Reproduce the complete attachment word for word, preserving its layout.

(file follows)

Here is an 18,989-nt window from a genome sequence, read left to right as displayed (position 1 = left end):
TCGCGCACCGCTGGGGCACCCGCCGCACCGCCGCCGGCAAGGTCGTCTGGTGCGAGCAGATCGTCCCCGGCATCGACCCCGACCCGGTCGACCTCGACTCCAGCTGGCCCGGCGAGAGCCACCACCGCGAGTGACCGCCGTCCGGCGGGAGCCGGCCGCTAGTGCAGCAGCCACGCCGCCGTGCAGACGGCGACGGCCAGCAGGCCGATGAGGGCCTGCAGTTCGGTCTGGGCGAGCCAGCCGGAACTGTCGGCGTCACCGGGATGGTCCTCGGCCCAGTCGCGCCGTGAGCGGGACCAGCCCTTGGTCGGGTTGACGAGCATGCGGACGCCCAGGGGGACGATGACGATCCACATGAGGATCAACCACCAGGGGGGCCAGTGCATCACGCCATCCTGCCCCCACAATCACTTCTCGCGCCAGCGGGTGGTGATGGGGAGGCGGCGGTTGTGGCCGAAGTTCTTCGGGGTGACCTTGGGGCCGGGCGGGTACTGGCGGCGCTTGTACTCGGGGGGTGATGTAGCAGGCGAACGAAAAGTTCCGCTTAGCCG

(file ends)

Here is an 18,989-nt window from a genome sequence, read left to right as displayed (position 1 = left end):
TCGCGCACCGCTGGGGCACCCGCCGCACCGCCGCCGGCAAGGTCGTCTGGTGCGAGCAGATCGTCCCCGGCATCGACCCCGACCCGGTCGACCTCGACTCCAGCTGGCCCGGCGAGAGCCACCACCGCGAGTGACCGCCGTCCGGCGGGAGCCGGCCGCTAGTGCAGCAGCCACGCCGCCGTGCAGACGGCGACGGCCAGCAGGCCGATGAGGGCCTGCAGTTCGGTCTGGGCGAGCCAGCCGGAACTGTCGGCGTCACCGGGATGGTCCTCGGCCCAGTCGCGCCGTGAGCGGGACCAGCCCTTGGTCGGGTTGACGAGCATGCGGACGCCCAGGGGGACGATGACGATCCACATGAGGATCAACCACCAGGGGGGCCAGTGCATCACGCCATCCTGCCCCCACAATCACTTCTCGCGCCAGCGGGTGGTGATGGGGAGGCGGCGGTTGTGGCCGAAGTTCTTCGGGGTGACCTTGGGGCCGGGCGGGTACTGGCGGCGCTTGTACTCGGGGGGTGATGTAGCAGGCGAACGAAAAGTTCCGCTTAGCCG